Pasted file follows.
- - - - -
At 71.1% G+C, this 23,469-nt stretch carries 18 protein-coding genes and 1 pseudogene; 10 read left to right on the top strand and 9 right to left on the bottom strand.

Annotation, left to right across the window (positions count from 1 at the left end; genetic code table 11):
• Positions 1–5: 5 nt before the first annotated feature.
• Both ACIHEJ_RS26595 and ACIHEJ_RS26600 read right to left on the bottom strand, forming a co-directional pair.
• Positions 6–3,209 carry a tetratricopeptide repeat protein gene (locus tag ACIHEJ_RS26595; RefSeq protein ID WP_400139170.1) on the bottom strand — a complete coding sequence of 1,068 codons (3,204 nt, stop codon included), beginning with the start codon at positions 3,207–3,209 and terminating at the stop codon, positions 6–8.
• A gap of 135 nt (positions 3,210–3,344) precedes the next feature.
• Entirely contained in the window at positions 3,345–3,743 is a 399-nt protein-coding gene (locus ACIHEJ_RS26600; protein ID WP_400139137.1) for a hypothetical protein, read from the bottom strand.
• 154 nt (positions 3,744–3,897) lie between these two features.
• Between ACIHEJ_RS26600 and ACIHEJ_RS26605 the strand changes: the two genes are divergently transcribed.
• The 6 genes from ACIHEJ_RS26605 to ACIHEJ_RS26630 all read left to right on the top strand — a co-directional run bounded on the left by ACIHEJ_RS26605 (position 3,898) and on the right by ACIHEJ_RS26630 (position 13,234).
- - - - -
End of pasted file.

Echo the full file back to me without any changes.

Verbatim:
At 71.1% G+C, this 23,469-nt stretch carries 18 protein-coding genes and 1 pseudogene; 10 read left to right on the top strand and 9 right to left on the bottom strand.

Annotation, left to right across the window (positions count from 1 at the left end; genetic code table 11):
• Positions 1–5: 5 nt before the first annotated feature.
• Both ACIHEJ_RS26595 and ACIHEJ_RS26600 read right to left on the bottom strand, forming a co-directional pair.
• Positions 6–3,209 carry a tetratricopeptide repeat protein gene (locus tag ACIHEJ_RS26595; RefSeq protein ID WP_400139170.1) on the bottom strand — a complete coding sequence of 1,068 codons (3,204 nt, stop codon included), beginning with the start codon at positions 3,207–3,209 and terminating at the stop codon, positions 6–8.
• A gap of 135 nt (positions 3,210–3,344) precedes the next feature.
• Entirely contained in the window at positions 3,345–3,743 is a 399-nt protein-coding gene (locus ACIHEJ_RS26600; protein ID WP_400139137.1) for a hypothetical protein, read from the bottom strand.
• 154 nt (positions 3,744–3,897) lie between these two features.
• Between ACIHEJ_RS26600 and ACIHEJ_RS26605 the strand changes: the two genes are divergently transcribed.
• The 6 genes from ACIHEJ_RS26605 to ACIHEJ_RS26630 all read left to right on the top strand — a co-directional run bounded on the left by ACIHEJ_RS26605 (position 3,898) and on the right by ACIHEJ_RS26630 (position 13,234).